Idaho school reform foes hire outside consultant
Published: May 2,2012
A political group working to overturn Idaho’s new education reforms has hired an out-of-state consultant who last November helped repeal a hotly debated Ohio law that limited collective bargaining.
David Williams left his home in Bethesda, Md., last month to work on the Idaho campaign aimed at repealing new state laws that restrict teacher bargaining, eliminate tenure, phase in laptops and require online courses.
Williams expects to have bipartisan help in the effort to throw out the Republican-backed measures, the Idaho Statesman reported May 2.
“You’ve got people of all political persuasions who believe that quality public schools are inherent to the quality of life,” Williams said.
The laws championed by public schools chief Tom Luna and Gov. C.L. “Butch” Otter were approved amid outcry from the teachers union, parents and some students. Critics gathered enough signatures to put three repeal measures on the November ballot.
Williams was hired by Idahoans for Responsible Education Reform, a political committee that gathered the signatures and includes parents and members of the Idaho Education Association. Most of the $390,000 raised by the group has come from the state and national teachers union.
Williams, 61, has been chief of staff to congressmen from Massachusetts, New York and Wisconsin. He also worked for public-employee unions in New England and previously spent eight years as a reporter. In Idaho, which is a right-to-work state, Williams said any focus on his union credentials is just a distraction.
Williams recently served as deputy campaign manager for We Are Ohio, a group that won 62 percent of the vote in November to overturn a law that severely limited the bargaining rights of more than 350,000 teachers, firefighters, police officers and other public employees.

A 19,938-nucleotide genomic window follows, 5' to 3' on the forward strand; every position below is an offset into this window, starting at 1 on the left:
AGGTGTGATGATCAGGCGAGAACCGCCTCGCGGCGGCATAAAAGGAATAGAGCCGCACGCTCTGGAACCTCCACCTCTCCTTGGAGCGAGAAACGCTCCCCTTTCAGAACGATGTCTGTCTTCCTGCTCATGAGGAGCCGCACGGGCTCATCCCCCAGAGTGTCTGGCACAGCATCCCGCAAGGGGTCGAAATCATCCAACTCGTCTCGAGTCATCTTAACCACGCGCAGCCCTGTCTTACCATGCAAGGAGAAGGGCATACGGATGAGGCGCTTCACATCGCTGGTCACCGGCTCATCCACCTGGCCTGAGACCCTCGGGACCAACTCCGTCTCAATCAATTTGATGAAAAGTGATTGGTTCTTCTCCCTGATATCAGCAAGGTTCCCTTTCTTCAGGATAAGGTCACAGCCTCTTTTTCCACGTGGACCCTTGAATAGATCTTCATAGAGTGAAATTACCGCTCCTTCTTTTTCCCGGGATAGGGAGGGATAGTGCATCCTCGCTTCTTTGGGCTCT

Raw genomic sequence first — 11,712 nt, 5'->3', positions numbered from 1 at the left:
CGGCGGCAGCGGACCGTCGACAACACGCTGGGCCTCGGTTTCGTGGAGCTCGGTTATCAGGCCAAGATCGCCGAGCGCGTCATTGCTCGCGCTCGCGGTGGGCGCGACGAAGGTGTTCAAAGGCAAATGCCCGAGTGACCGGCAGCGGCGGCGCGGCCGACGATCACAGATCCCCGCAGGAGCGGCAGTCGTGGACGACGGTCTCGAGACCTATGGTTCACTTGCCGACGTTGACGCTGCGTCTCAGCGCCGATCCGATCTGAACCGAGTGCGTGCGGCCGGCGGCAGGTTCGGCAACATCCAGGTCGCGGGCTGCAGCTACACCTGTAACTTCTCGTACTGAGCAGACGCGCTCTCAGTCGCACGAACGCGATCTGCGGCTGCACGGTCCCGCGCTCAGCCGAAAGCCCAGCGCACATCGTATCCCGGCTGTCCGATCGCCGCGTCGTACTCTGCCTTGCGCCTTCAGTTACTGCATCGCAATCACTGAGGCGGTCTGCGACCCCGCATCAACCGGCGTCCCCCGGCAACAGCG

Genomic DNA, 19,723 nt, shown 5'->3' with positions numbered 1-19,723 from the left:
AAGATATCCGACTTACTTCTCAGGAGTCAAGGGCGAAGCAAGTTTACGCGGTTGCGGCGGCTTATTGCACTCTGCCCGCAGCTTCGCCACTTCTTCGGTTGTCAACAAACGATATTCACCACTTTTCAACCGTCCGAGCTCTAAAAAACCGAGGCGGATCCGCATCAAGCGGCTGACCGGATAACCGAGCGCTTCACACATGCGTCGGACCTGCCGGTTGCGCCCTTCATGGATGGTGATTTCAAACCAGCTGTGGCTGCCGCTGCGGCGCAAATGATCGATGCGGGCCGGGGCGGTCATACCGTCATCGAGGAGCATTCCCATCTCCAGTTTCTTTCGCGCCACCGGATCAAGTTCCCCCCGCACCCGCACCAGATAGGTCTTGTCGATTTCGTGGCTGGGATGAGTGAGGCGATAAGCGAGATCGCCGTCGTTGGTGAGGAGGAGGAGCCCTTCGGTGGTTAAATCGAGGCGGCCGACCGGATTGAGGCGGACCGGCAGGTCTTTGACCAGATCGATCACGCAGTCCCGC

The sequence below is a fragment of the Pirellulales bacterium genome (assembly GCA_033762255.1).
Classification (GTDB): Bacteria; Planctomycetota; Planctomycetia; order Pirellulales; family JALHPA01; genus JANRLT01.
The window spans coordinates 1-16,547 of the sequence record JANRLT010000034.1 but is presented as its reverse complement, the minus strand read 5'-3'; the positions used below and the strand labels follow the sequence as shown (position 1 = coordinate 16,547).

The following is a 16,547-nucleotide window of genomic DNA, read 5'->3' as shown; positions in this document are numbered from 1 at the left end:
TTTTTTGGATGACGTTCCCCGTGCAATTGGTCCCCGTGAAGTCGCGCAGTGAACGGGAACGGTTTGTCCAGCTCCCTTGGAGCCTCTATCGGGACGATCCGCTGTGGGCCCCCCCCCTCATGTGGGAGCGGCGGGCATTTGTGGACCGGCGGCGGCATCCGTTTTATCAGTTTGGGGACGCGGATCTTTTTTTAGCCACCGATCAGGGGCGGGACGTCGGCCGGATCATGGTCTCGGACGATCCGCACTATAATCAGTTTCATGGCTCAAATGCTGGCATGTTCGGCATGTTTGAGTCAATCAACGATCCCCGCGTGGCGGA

The defeat was a stinging blow to Ohio Gov. John Kasich and cast doubt on other Republican governors who have sought union-limiting measures as a means to curb spending. But backers of the Idaho laws contend the Ohio defeat won’t prove a harbinger of things to come in the Gem State.
Otter picked lobbyist and veteran campaigner Ken Burgess to help plot his strategy for rallying behind the new education laws.
“We are not Ohio,” Burgess said. “There is no way you can compare the two states. In the end, it’s not going to be as much about unions and union negotiations and union politics as it’s going to be about what’s right for educating Idaho’s kids.”
The political group backing Otter and Luna has yet to formally file with the state but expects to soon, said Burgess, who also sought bipartisan support.
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